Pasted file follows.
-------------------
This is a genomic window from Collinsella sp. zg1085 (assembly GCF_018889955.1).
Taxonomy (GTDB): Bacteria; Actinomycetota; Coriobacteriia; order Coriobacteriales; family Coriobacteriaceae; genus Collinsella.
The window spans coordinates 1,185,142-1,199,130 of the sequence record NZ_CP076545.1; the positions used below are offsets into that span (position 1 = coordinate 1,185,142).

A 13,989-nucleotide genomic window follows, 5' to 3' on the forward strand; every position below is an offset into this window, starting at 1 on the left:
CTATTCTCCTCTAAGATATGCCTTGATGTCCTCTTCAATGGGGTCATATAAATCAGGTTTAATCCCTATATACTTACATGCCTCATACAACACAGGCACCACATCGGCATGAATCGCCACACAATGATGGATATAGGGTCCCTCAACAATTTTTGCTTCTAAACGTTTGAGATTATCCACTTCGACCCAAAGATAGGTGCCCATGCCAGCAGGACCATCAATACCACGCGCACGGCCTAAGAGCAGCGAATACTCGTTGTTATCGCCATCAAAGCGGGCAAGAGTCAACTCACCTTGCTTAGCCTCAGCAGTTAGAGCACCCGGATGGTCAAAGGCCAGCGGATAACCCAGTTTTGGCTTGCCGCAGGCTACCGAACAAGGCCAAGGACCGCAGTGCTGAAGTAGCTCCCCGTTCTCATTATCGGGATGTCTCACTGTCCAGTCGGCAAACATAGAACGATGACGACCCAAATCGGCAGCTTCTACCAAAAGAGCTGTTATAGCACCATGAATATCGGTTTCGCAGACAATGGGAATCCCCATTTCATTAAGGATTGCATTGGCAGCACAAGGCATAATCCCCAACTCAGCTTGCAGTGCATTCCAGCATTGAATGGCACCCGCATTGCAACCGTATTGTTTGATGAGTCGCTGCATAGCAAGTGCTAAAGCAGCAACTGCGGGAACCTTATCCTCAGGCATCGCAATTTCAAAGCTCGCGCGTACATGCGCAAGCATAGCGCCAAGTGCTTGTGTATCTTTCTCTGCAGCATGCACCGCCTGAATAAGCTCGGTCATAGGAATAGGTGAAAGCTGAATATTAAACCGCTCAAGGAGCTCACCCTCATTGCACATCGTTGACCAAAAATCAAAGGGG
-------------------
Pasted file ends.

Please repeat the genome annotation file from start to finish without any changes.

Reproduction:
This is a genomic window from Collinsella sp. zg1085 (assembly GCF_018889955.1).
Taxonomy (GTDB): Bacteria; Actinomycetota; Coriobacteriia; order Coriobacteriales; family Coriobacteriaceae; genus Collinsella.
The window spans coordinates 1,185,142-1,199,130 of the sequence record NZ_CP076545.1; the positions used below are offsets into that span (position 1 = coordinate 1,185,142).

A 13,989-nucleotide genomic window follows, 5' to 3' on the forward strand; every position below is an offset into this window, starting at 1 on the left:
CTATTCTCCTCTAAGATATGCCTTGATGTCCTCTTCAATGGGGTCATATAAATCAGGTTTAATCCCTATATACTTACATGCCTCATACAACACAGGCACCACATCGGCATGAATCGCCACACAATGATGGATATAGGGTCCCTCAACAATTTTTGCTTCTAAACGTTTGAGATTATCCACTTCGACCCAAAGATAGGTGCCCATGCCAGCAGGACCATCAATACCACGCGCACGGCCTAAGAGCAGCGAATACTCGTTGTTATCGCCATCAAAGCGGGCAAGAGTCAACTCACCTTGCTTAGCCTCAGCAGTTAGAGCACCCGGATGGTCAAAGGCCAGCGGATAACCCAGTTTTGGCTTGCCGCAGGCTACCGAACAAGGCCAAGGACCGCAGTGCTGAAGTAGCTCCCCGTTCTCATTATCGGGATGTCTCACTGTCCAGTCGGCAAACATAGAACGATGACGACCCAAATCGGCAGCTTCTACCAAAAGAGCTGTTATAGCACCATGAATATCGGTTTCGCAGACAATGGGAATCCCCATTTCATTAAGGATTGCATTGGCAGCACAAGGCATAATCCCCAACTCAGCTTGCAGTGCATTCCAGCATTGAATGGCACCCGCATTGCAACCGTATTGTTTGATGAGTCGCTGCATAGCAAGTGCTAAAGCAGCAACTGCGGGAACCTTATCCTCAGGCATCGCAATTTCAAAGCTCGCGCGTACATGCGCAAGCATAGCGCCAAGTGCTTGTGTATCTTTCTCTGCAGCATGCACCGCCTGAATAAGCTCGGTCATAGGAATAGGTGAAAGCTGAATATTAAACCGCTCAAGGAGCTCACCCTCATTGCACATCGTTGACCAAAAATCAAAGGGG